Kelly Clarkson is a huge fan of Jane Austen. The singer and her sister once traveled through Derbyshire just to sight-see the locations used for the 2005 film version of Pride and Prejudice.
Last July, during Sotheby’s English Literature, History, Children’s Books and Illustrations auction, the singer-songwriter fell in love with a turquoise ring from Jane Austen’s estate up for bid. Kelly’s bid of £152,450 ($244,000) was the highest and she became the new owner of the ring.
According to The History Blog this ring is the first piece of jewelry from Jane Austen’s estate to come up for auction in a generation.
Kelly told London’s Daily Star Newspaper she got up at 4 a.m. just to start bidding on the ring, and after she won the auction she applied for an export license for the ring. By the way, this kind of export license application is standard, and would need to be given to anyone who is wanting to leave the UK with something considered an “object of cultural interest.” The committee decided, in Kelly’s case, that the ring should not leave the country. A temporary export ban was placed on the ring, and Kelly was barred from leaving England with the ring on her finger.
However, in order for the ring to continue to remain in England, someone in England must buy back the ring from Kelly. That’s £152,450 that the The Jane Austen House Museum has to come up with. Earlier this week an anonymous donor gifted the museum £100,000 towards their “Give Jane Austen a Ring!” campaign. The museum has until December 30th to come up with the rest, or, according the the UK’s Daily Mail, “the Government will not be able to refuse an export license.”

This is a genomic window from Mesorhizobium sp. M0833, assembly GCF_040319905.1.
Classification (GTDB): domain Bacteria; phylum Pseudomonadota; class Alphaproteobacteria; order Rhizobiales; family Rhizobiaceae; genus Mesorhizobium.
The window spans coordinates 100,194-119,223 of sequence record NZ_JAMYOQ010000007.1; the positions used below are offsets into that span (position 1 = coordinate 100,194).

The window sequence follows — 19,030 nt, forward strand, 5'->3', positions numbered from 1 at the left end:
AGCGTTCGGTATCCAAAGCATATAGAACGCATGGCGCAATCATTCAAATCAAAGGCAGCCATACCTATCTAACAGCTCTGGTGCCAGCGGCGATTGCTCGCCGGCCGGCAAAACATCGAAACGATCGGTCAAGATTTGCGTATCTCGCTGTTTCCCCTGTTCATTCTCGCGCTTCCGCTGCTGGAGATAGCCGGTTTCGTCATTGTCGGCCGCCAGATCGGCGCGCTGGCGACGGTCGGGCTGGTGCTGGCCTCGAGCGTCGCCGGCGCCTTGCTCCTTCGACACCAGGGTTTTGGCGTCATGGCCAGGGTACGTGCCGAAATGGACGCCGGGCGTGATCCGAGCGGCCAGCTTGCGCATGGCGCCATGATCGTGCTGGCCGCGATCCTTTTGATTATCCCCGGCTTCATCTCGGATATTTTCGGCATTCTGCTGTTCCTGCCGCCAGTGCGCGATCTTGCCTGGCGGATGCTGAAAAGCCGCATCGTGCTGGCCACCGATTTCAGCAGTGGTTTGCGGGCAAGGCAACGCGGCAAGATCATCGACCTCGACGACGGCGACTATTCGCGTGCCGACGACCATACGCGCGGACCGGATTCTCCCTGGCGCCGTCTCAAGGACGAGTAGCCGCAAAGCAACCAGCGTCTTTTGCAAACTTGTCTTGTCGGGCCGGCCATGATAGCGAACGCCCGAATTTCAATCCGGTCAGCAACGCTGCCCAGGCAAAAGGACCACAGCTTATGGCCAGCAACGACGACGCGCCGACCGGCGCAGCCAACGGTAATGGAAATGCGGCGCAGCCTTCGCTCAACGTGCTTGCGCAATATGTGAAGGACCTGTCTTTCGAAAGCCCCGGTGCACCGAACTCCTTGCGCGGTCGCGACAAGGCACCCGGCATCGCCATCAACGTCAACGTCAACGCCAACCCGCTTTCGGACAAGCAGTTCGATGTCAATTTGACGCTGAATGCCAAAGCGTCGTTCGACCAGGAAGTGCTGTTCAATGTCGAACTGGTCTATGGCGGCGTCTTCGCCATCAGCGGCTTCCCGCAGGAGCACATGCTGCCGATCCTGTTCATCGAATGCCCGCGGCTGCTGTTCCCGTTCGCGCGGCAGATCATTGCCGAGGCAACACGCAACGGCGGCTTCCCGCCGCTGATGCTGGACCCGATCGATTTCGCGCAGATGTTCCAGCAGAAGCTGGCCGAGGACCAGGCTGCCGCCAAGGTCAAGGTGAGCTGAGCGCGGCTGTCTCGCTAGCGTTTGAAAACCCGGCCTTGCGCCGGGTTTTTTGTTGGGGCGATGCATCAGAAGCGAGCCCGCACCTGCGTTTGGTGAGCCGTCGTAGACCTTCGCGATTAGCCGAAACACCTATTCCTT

Kelly has said she will sell the ring, if someone buys it.
Meanwhile the museum manager, Louise West, is caught in the duality of frantically trying to fundraise, and also really enjoying all of the attention Jane Austen is getting right now. West says, “We were very excited that someone like Kelly Clarkson was a fan of Jane Austen. It’s not what you’d expect from a young, cool U.S. pop singer. It says a lot about Austen’s popularity and who she’s popular with. It’s not just middle-aged women.” The LA Times is reporting that West has also invited Kelly to come visit the museum as often as she wants.
Kelly has yet to make any public comments about the ring, other than to occasionally wear a replica of it, like she did during her performance at the Grammys. I can imagine a super fan like Kelly is horrified to find herself intertwined in the headlines with her idol over this story. All she wanted to do was buy a ring and own a piece of history. She did it the right way, through an auction house, and the clamors to simply “give it back” are ridiculous. She didn’t take the ring. She bought it.
My prediction is that Kelly will let the museum continue its fundraiser, and then once they have reached the required amount she will tell them to keep the money and donate the ring.
Mags, who writes the Austen Blog, wants Kelly to get on the task now. She says, “Kelly, do the right thing: donate the ring to the Jane Austen Memorial Trust. Do it now, or later, but do it. It’s the right thing to do. It’s the Janeite thing to do.”
What would you do if you were Kelly? Would you donate the ring to the museum or would you keep it?
(psst! If you really love the ring you can grab a great looking replica on Etsy for $220!)
Image Credit: PR Photo, The History Blog
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